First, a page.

On 1 April 2020, amendments under the Treasury Laws Amendment (Combatting Illegal Phoenixing) Bill 2019, came into force.

Under the previous director penalty regime, a company director may have been held personally liable for the company’s unpaid Pay As You Go (“PAYG”) and Superannuation Guarantee Charge (“SGC”) liabilities.  The changes to the director penalty regime are important, and have expanded the regime to include Goods and Services Tax (“GST”), Wine Equalisation Tax (“WET”) and Luxury Car Tax (“LCT”) liabilities.

PAYG

Directors become personally liable for PAYG obligations if they are unpaid within three months of the due date.  PAYG withholding payment (and reporting) is due 28 days after the relevant payment period (see below).

For small PAYG withholding entities (i.e. where withholdings are less than $25,000.00) who are required to report on a quarterly basis, the payment date is 28 days after the end of the relevant quarter.  If payment remains outstanding three months after that date, a director will automatically become liable for that obligation.  For example, payment for the first quarter (1 July 2019 to 30 September 2019) is due on 28 October 2019.  If that obligation remains unpaid after three months, the company’s director(s) will become automatically liable for that unpaid obligation.

For medium PAYG withholding entities (i.e. where withholdings are between $25,001.00 and $1,000,000.00) who are required to report on a monthly basis, the payment due date is on the 21st day of the following month, and automatic personal liability will accrue three months after that due date.

If a company fails to pay its PAYG obligations, but lodges its activity statements within three months of the due date, the Commissioner of Taxation has the power to issue a Director Penalty Notice (“DPN”) for the value of that liability.  Directors can avoid personal liability by doing one of the following within 21 days of the DPN issuing:

  1. causing the PAYG liability to be paid;
  2. appoint a voluntary administrator; or
  3. placing the company into liquidation.

If, however, a company reports its unpaid PAYG liability after three months of its due date (or otherwise fails to lodge its activity statements), the Commissioner of Taxation can estimate the amount of the company’s PAYG liability and issue a DPN to the value of that estimate.  A DPN issued in such circumstances is a “lockdown DPN”.  Should a lockdown DPN issue, the only option available for remitting the penalty (and avoiding personal liability) is to pay the value of the penalty.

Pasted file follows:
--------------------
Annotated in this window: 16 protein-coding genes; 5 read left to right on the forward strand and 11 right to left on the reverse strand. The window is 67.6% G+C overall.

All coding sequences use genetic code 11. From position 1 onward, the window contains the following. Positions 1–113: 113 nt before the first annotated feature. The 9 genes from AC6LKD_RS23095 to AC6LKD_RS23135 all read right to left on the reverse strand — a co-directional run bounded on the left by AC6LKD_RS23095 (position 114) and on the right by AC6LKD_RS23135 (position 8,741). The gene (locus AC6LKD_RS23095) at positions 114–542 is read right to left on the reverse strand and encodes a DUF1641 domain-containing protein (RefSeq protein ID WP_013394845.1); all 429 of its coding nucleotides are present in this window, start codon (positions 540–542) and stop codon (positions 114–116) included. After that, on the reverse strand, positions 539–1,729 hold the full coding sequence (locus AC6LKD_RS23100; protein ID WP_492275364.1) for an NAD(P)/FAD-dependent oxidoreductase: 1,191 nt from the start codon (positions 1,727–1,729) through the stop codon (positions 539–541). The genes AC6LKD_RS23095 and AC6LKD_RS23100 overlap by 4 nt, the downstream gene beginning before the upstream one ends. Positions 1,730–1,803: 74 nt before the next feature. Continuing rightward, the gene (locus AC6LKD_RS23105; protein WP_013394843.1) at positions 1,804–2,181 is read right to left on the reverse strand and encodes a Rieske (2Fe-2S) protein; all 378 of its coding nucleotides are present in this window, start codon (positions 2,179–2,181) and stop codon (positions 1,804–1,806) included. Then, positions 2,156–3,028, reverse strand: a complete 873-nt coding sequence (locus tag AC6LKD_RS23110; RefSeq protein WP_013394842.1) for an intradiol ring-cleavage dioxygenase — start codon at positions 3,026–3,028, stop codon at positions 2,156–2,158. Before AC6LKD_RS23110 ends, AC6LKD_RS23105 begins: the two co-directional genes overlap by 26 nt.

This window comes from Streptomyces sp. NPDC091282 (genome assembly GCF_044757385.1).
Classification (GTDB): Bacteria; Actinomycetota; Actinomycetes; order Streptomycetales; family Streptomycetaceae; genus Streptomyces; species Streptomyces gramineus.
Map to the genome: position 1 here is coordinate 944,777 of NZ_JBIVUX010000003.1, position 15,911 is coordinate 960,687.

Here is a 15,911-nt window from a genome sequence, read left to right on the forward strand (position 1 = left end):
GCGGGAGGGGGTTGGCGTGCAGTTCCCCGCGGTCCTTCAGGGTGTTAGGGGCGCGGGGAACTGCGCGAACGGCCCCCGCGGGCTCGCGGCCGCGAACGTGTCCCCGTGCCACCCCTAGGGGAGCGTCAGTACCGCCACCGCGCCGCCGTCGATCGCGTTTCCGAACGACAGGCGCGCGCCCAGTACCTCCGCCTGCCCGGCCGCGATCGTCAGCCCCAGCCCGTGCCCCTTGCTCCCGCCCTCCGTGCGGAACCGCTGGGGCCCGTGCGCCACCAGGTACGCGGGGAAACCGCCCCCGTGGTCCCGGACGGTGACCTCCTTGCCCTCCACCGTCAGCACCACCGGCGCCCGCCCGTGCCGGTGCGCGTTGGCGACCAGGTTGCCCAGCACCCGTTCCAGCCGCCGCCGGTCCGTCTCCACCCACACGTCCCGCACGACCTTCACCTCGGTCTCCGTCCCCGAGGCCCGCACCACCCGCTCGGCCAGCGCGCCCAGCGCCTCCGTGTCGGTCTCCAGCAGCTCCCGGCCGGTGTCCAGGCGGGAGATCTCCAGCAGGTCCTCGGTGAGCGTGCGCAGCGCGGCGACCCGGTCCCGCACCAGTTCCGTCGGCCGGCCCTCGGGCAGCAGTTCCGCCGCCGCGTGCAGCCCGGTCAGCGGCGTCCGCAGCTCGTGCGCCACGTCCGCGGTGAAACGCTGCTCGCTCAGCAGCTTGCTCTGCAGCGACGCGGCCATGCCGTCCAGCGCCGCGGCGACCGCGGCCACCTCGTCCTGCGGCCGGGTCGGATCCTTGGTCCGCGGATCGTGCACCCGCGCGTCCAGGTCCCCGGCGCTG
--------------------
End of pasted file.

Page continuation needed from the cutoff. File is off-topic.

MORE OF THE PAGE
SCG

Like PAYG obligations, Superannuation Guarantee (“SG”) payment is due 28 days after the end of the relevant quarter (or 28 days after month end if monthly payment is required by an award).  If the SG is not paid by the due date, a SGC is imposed, being the sum of any unpaid SG owed to employees, plus interest and administration fees.  The due date for reporting SGC is one month after the SG due date.  For example, SG for the first quarter (ending 30 September) is due on 28 October.  If payment of SG obligations is not made by that time, an SGC will arise, which is due 28 November.  If the SGC remains unpaid on 29 November, automatic personal liability will raise.

At that point, the Commissioner for Taxation may issue a lockdown DPN.  As above, the only way to remit same and avoid personal liability is to pay the value of the penalty.

Amendments to the regime

The amendments to the director penalty regime came into effect on 1 April 2020.  In short, those amendments extended the director penalty regime to include Goods and Services Tax (“GST”), Wine Equalisation Tax (“WET”) and Luxury Car Tax (“LCT”) liabilities (much in the same way the former regime applied to Super Guarantee Charge (“SGC”) and Pay As You Go (“PAYG”) liabilities).  For the purpose of this article, we refer only to GST liabilities, although the same principles apply to WET and LCT liabilities.

GST due dates will vary between entities.  Generally speaking, GST will be reported on a monthly or quarterly basis, with lodgement due dates being 28 days after the end of the relevant month or quarter.  For example, for monthly reporting, the due date for June will be 28 July, whereas the quarterly reporting, the due date for the first quarter (i.e. the quarter ending 30 September) will be 28 October.

If a company fails to pay GST, but lodges its activity statements within three months of the respective due date, the Commissioner of Taxation has the power to issue a DPN for the value of that liability.  As with the former regime (at least in respect of PAYG), directors can avoid liability by doing one of the following within 21 days of the DPN issuing:

  1. causing the GST liability to be paid;
  2. appoint a voluntary administrator; or
  3. placing the company into liquidation.

If a company reports its unpaid GST liability after three months of its due date (or otherwise fails to lodge its activity statements), the Commissioner of Taxation can estimate the aggregate of a company’s GST liability, and issue a lockdown DPN to the value of that estimate.  Should a lockdown DPN issue, the only option available for remitting the penalty (and avoiding personal liability) is to pay the liability.

Having a DPN issue against you can carry serious implications for you and your business.  We can work closely with your accountant or financial advisor to ensure you stay ahead of these changes and avoid a DPN.  Contact one of our local experts via the form below or by phone today.

Dannielle Woodward, Solicitor, Wallace & Wallace Lawyers Mackay

Dannielle Woodward
Solicitor
Litigation & Dispute Resolution

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